Why block merge matters and how RChain is solving the scalability problem.
by Nutzipper — Feb 13, 2021 This article aims to explain how RChain can reach horizontal scalability, targeting one of the key ingredients of RChain platform — block merge. Some preliminary results of implementation analysis are included in the end. Blockchain is effectively a computer, replicated across a number of nodes. Two basic offerings are cryptographic proof of state transition + economic incentive for making sure one cheating is going to be punished. This article is targeting the first part of the equation — state transition. Early incarnation of blockchain application as cryptocurrencies gave birth to a notion of public ledger. This public ledger contains, in the simplest case, a list of balances. But just a list is not a good model for such a ledger, so usually more sophisticated models are used, like UTXO for Bitcoin and some others. Ethereum developed a state model (EVM) that allows storing turing complete state machines, thus enabling executing arbitrary smart contracts. Entities that are allowed to introduce changes to the state, changing balances, making transactions, invoking smart contracts — are miners, or validators of the network. In case of PoS networks, once some state change is introduced, it should be verified by other validators, and the Sword of Damocles should punish thee daring cheating (or, in simple words, the cheater will lose its stake). This is the basic principle o...
Blockchain Gets Lean and Accessible
Last Finalized State Implementation RChain, a blockchain consumer cooperative based in Seattle, Washington, recently achieved a technical milestone with the implementation of Last Finalized State (LFS). What exactly is LFS? Let’s break it down. The genesis block is the first block of any blockchain. The RChain genesis block, for instance, was created on February 24th, 2020 with the launch of main-net. Since that time new blocks have been created, one on top of each other, building the blockchain. The first epoch of 250,000 blocks was completed in June 2020. The second epoch of 250,000 blocks finished in September 2020. As a result of this constant growth and expansion of the chain of blocks, it has become increasingly more difficult for node validators to set up a node and become an exact mirror image of all other nodes on the network. This process of updating to be identical to other nodes is commonly referred to as achieving current state. With LFS new node validators can quickly arrive at the current state. How is this possible? With LFS RChain can now remove the blocks from the blockchain (for instance, a group of 250,000 blocks) which in turn lightens the blockchain. Having far fewer blocks to process for update creates greater efficiency which allows new node validators to quickly arrive at the current state. Any valid finalized block can serve as a genesis block for a fresh node validator as a starting point for ...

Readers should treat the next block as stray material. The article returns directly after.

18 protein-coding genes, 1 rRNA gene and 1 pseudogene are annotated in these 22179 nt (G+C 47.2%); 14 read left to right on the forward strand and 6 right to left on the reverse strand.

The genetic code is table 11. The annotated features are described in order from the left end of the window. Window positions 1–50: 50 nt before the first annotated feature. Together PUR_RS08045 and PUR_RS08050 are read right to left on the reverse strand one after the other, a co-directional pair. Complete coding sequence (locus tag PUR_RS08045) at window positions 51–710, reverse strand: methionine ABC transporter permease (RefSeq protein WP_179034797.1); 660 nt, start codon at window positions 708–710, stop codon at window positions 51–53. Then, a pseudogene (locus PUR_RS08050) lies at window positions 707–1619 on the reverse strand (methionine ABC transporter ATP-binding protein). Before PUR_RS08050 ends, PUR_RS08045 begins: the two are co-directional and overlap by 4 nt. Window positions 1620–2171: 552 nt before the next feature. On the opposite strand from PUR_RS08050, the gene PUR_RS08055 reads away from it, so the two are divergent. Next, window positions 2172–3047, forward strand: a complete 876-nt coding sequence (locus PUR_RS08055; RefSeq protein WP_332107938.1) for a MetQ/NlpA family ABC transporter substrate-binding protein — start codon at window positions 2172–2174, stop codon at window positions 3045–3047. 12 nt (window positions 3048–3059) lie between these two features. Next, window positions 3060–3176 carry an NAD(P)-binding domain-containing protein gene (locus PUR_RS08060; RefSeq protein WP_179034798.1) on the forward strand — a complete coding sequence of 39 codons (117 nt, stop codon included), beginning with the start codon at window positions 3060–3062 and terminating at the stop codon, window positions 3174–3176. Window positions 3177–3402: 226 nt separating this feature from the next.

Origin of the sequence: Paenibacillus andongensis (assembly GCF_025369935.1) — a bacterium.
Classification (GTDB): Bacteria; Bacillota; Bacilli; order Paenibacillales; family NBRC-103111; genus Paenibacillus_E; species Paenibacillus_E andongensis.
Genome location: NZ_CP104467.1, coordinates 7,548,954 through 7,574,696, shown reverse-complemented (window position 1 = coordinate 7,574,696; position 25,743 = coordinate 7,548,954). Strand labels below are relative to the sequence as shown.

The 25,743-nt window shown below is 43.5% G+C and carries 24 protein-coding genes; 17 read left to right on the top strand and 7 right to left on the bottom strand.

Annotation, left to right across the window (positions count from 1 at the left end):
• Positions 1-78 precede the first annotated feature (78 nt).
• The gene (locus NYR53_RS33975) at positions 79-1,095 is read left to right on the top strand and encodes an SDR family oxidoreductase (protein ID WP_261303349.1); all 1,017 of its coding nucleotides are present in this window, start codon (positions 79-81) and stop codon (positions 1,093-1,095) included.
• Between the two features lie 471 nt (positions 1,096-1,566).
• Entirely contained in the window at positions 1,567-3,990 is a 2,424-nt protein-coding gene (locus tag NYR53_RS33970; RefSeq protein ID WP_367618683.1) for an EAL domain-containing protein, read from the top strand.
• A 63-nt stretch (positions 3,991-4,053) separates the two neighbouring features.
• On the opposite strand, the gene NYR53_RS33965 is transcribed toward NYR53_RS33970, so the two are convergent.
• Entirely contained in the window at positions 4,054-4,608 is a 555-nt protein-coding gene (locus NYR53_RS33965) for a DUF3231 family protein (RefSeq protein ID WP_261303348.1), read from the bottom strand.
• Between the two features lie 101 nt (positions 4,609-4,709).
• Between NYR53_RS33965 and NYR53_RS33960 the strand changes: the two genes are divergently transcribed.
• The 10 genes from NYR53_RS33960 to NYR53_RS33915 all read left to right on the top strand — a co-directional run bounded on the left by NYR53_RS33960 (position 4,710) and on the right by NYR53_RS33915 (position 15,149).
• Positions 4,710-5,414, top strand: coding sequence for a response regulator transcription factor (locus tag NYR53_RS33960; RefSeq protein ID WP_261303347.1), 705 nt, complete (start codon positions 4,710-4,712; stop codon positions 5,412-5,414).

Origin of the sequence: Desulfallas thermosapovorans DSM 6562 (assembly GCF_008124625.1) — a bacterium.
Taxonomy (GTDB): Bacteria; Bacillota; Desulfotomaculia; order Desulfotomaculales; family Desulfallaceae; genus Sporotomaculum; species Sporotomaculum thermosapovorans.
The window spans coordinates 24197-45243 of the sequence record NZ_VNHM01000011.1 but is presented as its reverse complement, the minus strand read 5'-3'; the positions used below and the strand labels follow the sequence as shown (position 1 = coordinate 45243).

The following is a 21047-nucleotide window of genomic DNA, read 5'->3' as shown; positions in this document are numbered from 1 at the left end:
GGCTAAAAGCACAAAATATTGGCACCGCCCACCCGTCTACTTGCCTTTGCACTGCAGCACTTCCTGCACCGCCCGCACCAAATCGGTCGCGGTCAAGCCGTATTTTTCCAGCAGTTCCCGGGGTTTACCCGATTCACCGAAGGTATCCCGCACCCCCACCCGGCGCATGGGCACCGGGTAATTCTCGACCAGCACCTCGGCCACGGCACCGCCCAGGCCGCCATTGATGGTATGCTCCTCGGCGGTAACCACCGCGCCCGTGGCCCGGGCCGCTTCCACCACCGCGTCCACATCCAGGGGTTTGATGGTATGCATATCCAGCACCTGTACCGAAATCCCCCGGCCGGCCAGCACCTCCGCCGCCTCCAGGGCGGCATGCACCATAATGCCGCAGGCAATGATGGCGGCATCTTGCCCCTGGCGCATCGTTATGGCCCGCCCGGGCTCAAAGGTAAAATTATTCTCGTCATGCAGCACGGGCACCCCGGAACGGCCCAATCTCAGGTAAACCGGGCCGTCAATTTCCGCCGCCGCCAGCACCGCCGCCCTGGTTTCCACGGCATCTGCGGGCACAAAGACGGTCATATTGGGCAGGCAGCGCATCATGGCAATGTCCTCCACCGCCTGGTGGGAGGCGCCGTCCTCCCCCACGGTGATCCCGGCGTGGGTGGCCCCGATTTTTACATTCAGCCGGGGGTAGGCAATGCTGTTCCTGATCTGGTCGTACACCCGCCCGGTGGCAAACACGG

RChain Newsletter — October 2020
RChain Newsletter — October 2020 - Tech update RChain has been on MainNet since February 2020. Since that time, the network continues to advance towards our Mercury release. The team is currently implementing Last Finalized State and Block Merge. Earlier this week, they were able to demonstrate significant scaling performance! See this demonstration by Nutzipper. Greg Meredith: “Now we have evidence that RChain scales by adding nodes. Here is a picture of the DAG created by a 10 node network. The nodes are able to propose and validate blocks concurrently. This scaling happens because of the combination of our version of CBC-Casper and the concurrent execution model of rholang and rspace. These architectural components fit together to deliver both vertical and horizontal scaling. As you add processors to a node, it gets faster, and as you add nodes to the network the whole network gets faster. This is what we promised. This is what we have delivered.” Annual General Meeting (AGM) October 24th 2020 has been a big year for RChain — from launching MainNet in February to our recent exciting scaling demonstration last week as we approach block merge! This year’s Annual General Meeting is October 24th and we will be voting on four Board of Director Nominees as well as one item of business. RVote at the AGM! 2020 marks the first year that RChain will be using our own on‑chain voting DApp for our Annual General ...